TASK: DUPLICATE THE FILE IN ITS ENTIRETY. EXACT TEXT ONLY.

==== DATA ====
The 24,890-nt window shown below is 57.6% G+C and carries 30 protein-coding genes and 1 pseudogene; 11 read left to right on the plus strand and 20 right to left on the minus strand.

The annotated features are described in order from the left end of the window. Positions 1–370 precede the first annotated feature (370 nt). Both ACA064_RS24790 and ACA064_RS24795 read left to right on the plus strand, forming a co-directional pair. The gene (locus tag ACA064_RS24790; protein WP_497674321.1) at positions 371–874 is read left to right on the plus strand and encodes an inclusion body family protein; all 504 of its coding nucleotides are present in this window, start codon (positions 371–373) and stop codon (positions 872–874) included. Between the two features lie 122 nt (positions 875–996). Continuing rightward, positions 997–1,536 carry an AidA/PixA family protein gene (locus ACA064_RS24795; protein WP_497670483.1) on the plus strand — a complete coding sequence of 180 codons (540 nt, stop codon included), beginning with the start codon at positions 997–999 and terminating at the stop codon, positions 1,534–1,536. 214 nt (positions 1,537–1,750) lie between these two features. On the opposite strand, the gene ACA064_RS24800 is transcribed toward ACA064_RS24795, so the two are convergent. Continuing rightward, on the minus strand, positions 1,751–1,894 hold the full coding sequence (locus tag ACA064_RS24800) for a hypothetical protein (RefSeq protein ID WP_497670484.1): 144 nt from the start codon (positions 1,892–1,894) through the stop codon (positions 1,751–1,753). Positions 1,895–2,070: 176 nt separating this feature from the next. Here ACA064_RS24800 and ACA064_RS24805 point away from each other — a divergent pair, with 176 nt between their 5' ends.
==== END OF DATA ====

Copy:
The 24,890-nt window shown below is 57.6% G+C and carries 30 protein-coding genes and 1 pseudogene; 11 read left to right on the plus strand and 20 right to left on the minus strand.

The annotated features are described in order from the left end of the window. Positions 1–370 precede the first annotated feature (370 nt). Both ACA064_RS24790 and ACA064_RS24795 read left to right on the plus strand, forming a co-directional pair. The gene (locus tag ACA064_RS24790; protein WP_497674321.1) at positions 371–874 is read left to right on the plus strand and encodes an inclusion body family protein; all 504 of its coding nucleotides are present in this window, start codon (positions 371–373) and stop codon (positions 872–874) included. Between the two features lie 122 nt (positions 875–996). Continuing rightward, positions 997–1,536 carry an AidA/PixA family protein gene (locus ACA064_RS24795; protein WP_497670483.1) on the plus strand — a complete coding sequence of 180 codons (540 nt, stop codon included), beginning with the start codon at positions 997–999 and terminating at the stop codon, positions 1,534–1,536. 214 nt (positions 1,537–1,750) lie between these two features. On the opposite strand, the gene ACA064_RS24800 is transcribed toward ACA064_RS24795, so the two are convergent. Continuing rightward, on the minus strand, positions 1,751–1,894 hold the full coding sequence (locus tag ACA064_RS24800) for a hypothetical protein (RefSeq protein ID WP_497670484.1): 144 nt from the start codon (positions 1,892–1,894) through the stop codon (positions 1,751–1,753). Positions 1,895–2,070: 176 nt separating this feature from the next. Here ACA064_RS24800 and ACA064_RS24805 point away from each other — a divergent pair, with 176 nt between their 5' ends.